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Re: Harvey Weinstein: 'Beautiful Girls' Scribe Scott Rosenbe

Postby admin » Tue Nov 21, 2017 3:30 am

Feminists and the Clinton Question
by Gloria Steinem
The New York Times
The Opinion Pages
March 22, 1998




If all the sexual allegations now swirling around the White House turn out to be true, President Clinton may be a candidate for sex addiction therapy. But feminists will still have been right to resist pressure by the right wing and the media to call for his resignation or impeachment. The pressure came from another case of the double standard.

For one thing, if the President had behaved with comparable insensitivity toward environmentalists, and at the same time remained their most crucial champion and bulwark against an anti-environmental Congress, would they be expected to desert him? I don’t think so. If President Clinton were as vital to preserving freedom of speech as he is to preserving reproductive freedom, would journalists be condemned as inconsistent” for refusing to suggest he resign? Forget it.

For another, there was and is a difference between the accusations against Mr. Clinton and those against Bob Packwood and Clarence Thomas, between the experiences reported by Kathleen Willey and Anita Hill. Commentators might stop puzzling over the President’s favorable poll ratings, especially among women, if they understood the common-sense guideline to sexual behavior that came out of the women’s movement 30 years ago: no means no; yes means yes.

It’s the basis of sexual harassment law. It also explains why the media’s obsession with sex qua sex is offensive to some, titillating to many and beside the point to almost everybody. Like most feminists, most Americans become concerned about sexual behavior when someone’s will has been violated; that is, when “no” hasn’t been accepted as an answer.

Let’s look at what seem to be the most damaging allegations, those made by Kathleen Willey.

He can tell that something is wrong. I am on the verge of tears. My adrenaline has gotten the better of me and I am trembling. He greets me with a hug. I know -- he hugs everyone. But at this moment, it is sincere and just what I need. A flurry wells up in my stomach, a mixed rush of fear and solace, all raw, all at the surface. He is my friend -- the most powerful man I know, the most powerful many anyone knows. Surely he can help me, give me some hope, maybe a job, anything to help me out of this crisis. A hug is a good start. Then he looks into my face, into my eyes.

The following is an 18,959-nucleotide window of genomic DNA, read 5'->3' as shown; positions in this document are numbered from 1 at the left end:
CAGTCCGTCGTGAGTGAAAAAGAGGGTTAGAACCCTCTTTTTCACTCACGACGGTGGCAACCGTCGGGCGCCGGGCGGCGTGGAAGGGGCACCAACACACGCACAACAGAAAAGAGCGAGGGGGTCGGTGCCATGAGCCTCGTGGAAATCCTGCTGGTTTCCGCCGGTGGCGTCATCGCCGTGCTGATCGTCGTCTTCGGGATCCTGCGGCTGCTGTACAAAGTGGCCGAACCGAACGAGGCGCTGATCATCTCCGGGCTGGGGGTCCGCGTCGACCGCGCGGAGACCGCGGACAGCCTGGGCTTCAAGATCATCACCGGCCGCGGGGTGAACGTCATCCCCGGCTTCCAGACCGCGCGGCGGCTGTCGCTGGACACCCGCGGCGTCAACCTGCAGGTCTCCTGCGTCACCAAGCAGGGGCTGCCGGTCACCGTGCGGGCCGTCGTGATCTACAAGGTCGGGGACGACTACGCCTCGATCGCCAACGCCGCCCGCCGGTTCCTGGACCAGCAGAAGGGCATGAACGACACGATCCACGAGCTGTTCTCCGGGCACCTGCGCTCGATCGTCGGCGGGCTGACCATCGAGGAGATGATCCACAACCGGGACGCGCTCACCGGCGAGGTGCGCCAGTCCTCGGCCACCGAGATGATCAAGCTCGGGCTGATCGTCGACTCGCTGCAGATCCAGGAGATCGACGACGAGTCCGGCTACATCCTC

"What's going on?"

"I just really need to talk with you about something," I start to explain as we sit at his desk. "I've got some real problems." I have helped him for a long time, worked for him, supported him when other people didn't. I figure a relationship like that goes both ways, and I don't think twice about asking him for help. But I don't want to cry in front of him, and I try not to let go of the tears. "I don't know what will happen with Ed and me. He's gotten himself into real financial problems and we need help."

"I can see how upset you are," he said. "Would you like a cup of coffee?"

"Oh, yeah, okay."

"Well, come on," he says. "Let's go back to my kitchen."

He opens a side door that's discreetly integrated in the paneling of the office wall, and I follow him through it into a narrow hallway. There's a small bathroom on the right and just past it, a little galley kitchen. A steward starts to ask what we would like but he is quickly dismissed and we are alone.

"I will fix you a cup of coffee," he says. "Decaf?"

"No, high test."

We stand in the hallway for a minute or two. He pulls down a Starbucks cup and pours my coffee into it, mentioning that he only takes decaf.